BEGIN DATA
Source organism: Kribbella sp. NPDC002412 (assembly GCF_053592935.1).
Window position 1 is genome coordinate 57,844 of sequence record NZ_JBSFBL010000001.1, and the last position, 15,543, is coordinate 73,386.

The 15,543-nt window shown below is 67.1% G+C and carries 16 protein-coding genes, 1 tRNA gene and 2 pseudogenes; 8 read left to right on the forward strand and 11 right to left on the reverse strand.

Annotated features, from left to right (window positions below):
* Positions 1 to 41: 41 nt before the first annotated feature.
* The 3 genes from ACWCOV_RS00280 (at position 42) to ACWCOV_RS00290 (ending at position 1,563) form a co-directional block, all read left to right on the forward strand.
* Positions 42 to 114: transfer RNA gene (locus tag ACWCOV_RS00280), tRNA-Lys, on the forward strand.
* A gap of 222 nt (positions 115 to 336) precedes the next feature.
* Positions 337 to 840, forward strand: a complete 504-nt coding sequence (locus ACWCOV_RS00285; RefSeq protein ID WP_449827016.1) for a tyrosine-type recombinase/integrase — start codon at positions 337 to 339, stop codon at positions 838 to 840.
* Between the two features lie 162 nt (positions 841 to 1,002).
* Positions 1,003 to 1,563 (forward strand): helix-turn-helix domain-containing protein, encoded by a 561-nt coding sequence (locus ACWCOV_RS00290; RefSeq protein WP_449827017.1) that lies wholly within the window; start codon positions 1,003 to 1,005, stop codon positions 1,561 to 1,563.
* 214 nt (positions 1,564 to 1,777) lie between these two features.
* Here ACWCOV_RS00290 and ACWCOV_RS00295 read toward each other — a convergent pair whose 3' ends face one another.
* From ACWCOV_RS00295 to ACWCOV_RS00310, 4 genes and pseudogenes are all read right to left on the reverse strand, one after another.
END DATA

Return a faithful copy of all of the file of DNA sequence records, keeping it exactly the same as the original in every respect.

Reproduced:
Source organism: Kribbella sp. NPDC002412 (assembly GCF_053592935.1).
Window position 1 is genome coordinate 57,844 of sequence record NZ_JBSFBL010000001.1, and the last position, 15,543, is coordinate 73,386.

The 15,543-nt window shown below is 67.1% G+C and carries 16 protein-coding genes, 1 tRNA gene and 2 pseudogenes; 8 read left to right on the forward strand and 11 right to left on the reverse strand.

Annotated features, from left to right (window positions below):
* Positions 1 to 41: 41 nt before the first annotated feature.
* The 3 genes from ACWCOV_RS00280 (at position 42) to ACWCOV_RS00290 (ending at position 1,563) form a co-directional block, all read left to right on the forward strand.
* Positions 42 to 114: transfer RNA gene (locus tag ACWCOV_RS00280), tRNA-Lys, on the forward strand.
* A gap of 222 nt (positions 115 to 336) precedes the next feature.
* Positions 337 to 840, forward strand: a complete 504-nt coding sequence (locus ACWCOV_RS00285; RefSeq protein ID WP_449827016.1) for a tyrosine-type recombinase/integrase — start codon at positions 337 to 339, stop codon at positions 838 to 840.
* Between the two features lie 162 nt (positions 841 to 1,002).
* Positions 1,003 to 1,563 (forward strand): helix-turn-helix domain-containing protein, encoded by a 561-nt coding sequence (locus ACWCOV_RS00290; RefSeq protein WP_449827017.1) that lies wholly within the window; start codon positions 1,003 to 1,005, stop codon positions 1,561 to 1,563.
* 214 nt (positions 1,564 to 1,777) lie between these two features.
* Here ACWCOV_RS00290 and ACWCOV_RS00295 read toward each other — a convergent pair whose 3' ends face one another.
* From ACWCOV_RS00295 to ACWCOV_RS00310, 4 genes and pseudogenes are all read right to left on the reverse strand, one after another.